Flame of the Olympic world stage extinguished?
Future stories like Gable will never have the opportunity on the world stage after the IOC’s decision, if it’s not reversed. Olympic champions like Iowa’s Ed and Lou Banach and Randy Lewis in 1984, Oklahoma State’s John Smith in 1988 and 1992, Iowa State’s Kevin Jackson in 1992, Iowa’s Tom Brands in 1996, Iowa State’s Cael Sanderson in 2004 and his pupil Jake Varner in 2012 would never have had the opportunity in the world spotlight to galvanize new generations. An opportunity is destroyed not just in wrestling, but in everything wrestling teaches — work ethic, toughness, courage, goals, dedication, focus, humility and resilience. Imagine if their Olympic golds and stories that motivated generations of hopeful wrestlers and lifted the spirits of mainstream America never happened. Their message would never have been heard; their examples would never have been seen.
Imagine lost opportunities in other Olympic sports
Expand this “imagine” exercise to other Olympic sports that never garner the world stage attention but once every four years. Imagine if Mark Spitz, Michael Phelps, Nadia Comaneci’s perfect 10s, Shawn Johnson and Gabby Douglas’ uplifting stories had never existed. Or the Kenyan or Ethiopian long-distance runners who ran barefoot out of poverty to Olympic glory. It would be a crime to humanity to ban these empowering stories from the Olympic world stage ... in sports no more popular than wrestling in non-Olympic years.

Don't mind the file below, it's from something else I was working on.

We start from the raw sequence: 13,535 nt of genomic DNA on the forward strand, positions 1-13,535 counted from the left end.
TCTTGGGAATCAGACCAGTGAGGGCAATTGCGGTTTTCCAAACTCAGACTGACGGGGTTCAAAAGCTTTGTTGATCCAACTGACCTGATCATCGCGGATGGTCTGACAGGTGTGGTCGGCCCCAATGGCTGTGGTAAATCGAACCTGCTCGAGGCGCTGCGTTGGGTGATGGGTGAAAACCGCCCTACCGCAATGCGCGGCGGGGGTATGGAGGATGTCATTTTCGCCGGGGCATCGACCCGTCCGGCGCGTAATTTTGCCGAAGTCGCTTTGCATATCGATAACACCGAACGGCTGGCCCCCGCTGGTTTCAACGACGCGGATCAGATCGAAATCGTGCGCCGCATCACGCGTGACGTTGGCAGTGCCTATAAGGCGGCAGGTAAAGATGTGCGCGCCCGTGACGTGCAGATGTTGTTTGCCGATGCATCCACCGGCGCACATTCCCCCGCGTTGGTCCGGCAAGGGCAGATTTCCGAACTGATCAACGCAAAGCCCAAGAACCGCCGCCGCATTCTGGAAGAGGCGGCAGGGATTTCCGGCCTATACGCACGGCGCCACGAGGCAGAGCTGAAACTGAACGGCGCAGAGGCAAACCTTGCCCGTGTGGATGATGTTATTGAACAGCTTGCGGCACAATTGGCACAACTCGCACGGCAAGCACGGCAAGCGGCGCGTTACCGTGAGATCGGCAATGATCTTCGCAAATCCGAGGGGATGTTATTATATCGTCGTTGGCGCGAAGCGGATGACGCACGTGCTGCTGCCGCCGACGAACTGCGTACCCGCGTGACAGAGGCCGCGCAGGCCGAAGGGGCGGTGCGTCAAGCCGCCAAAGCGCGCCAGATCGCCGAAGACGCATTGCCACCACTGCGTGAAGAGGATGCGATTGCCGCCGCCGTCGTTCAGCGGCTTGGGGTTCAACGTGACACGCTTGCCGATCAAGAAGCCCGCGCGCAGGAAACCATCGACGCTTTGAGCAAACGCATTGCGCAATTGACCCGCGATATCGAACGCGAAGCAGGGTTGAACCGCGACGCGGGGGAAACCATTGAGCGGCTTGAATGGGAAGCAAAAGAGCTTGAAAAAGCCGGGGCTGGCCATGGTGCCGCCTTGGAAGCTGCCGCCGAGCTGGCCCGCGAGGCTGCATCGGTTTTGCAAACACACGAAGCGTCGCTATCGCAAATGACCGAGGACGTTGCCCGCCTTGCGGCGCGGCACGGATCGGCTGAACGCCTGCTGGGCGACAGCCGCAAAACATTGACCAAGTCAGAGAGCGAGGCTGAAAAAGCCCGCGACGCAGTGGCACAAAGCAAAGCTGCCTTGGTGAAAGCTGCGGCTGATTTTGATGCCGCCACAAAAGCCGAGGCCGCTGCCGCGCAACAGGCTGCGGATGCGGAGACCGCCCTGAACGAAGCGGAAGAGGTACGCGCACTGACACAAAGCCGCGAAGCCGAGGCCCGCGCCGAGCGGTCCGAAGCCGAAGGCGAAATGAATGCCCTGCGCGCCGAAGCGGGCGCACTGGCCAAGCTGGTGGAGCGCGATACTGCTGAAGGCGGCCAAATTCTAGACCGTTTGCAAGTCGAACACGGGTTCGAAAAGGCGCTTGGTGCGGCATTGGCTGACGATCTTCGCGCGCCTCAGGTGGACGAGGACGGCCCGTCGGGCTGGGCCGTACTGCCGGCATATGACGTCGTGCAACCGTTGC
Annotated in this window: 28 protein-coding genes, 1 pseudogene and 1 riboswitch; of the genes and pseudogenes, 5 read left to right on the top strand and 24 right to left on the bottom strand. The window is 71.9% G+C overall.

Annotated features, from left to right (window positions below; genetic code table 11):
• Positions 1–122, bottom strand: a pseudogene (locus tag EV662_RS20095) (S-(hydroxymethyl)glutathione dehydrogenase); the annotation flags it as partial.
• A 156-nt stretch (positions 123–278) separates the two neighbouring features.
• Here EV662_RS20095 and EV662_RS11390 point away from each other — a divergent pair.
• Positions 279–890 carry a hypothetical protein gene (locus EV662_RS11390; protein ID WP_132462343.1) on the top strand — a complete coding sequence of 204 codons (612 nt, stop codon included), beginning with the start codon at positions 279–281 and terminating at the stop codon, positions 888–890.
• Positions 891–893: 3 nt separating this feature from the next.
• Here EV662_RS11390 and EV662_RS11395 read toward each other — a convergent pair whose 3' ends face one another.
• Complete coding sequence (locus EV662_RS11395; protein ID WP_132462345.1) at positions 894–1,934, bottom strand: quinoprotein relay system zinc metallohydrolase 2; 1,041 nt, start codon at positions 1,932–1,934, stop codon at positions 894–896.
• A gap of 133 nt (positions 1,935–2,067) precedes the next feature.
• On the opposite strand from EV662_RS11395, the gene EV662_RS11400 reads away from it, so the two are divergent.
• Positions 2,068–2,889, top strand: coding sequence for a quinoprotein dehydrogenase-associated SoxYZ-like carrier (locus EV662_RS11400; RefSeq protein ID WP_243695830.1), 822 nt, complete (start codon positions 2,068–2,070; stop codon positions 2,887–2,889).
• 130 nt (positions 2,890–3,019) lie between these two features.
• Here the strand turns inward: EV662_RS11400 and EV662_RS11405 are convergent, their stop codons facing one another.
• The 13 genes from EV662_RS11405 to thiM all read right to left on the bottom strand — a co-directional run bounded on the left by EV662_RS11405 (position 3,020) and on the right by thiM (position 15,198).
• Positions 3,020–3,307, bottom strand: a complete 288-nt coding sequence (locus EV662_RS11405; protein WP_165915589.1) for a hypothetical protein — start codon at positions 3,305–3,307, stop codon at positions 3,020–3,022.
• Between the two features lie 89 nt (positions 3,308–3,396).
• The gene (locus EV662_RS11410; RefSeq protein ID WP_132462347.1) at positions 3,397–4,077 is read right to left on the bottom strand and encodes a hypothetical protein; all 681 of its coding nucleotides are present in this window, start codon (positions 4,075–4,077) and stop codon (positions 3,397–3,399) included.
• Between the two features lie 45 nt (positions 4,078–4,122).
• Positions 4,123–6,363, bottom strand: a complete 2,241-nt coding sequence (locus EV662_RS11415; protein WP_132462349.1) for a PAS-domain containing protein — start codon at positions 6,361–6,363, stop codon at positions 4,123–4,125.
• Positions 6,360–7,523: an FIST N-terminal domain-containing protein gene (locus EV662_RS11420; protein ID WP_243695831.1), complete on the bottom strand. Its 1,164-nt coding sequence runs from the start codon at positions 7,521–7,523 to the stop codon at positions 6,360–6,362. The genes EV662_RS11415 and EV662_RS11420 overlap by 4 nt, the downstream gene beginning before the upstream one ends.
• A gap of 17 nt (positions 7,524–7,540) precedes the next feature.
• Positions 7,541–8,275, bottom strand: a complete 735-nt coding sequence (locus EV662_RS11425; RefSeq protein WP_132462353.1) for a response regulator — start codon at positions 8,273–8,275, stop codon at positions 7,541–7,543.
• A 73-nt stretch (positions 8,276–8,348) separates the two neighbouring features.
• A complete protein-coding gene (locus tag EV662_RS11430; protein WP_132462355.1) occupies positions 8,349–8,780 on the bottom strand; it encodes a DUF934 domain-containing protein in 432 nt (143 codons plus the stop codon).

Isn’t that what the Olympics is all about? Every four years, the mainstream public is introduced to athletes in sports they may not be familiar with — athletes who have trained and sacrificed their entire lives for one opportunity in front of the world — to make their footprint to define their existence.
When you take that opportunity away, you take away part of humanity’s spirit to achieve something special.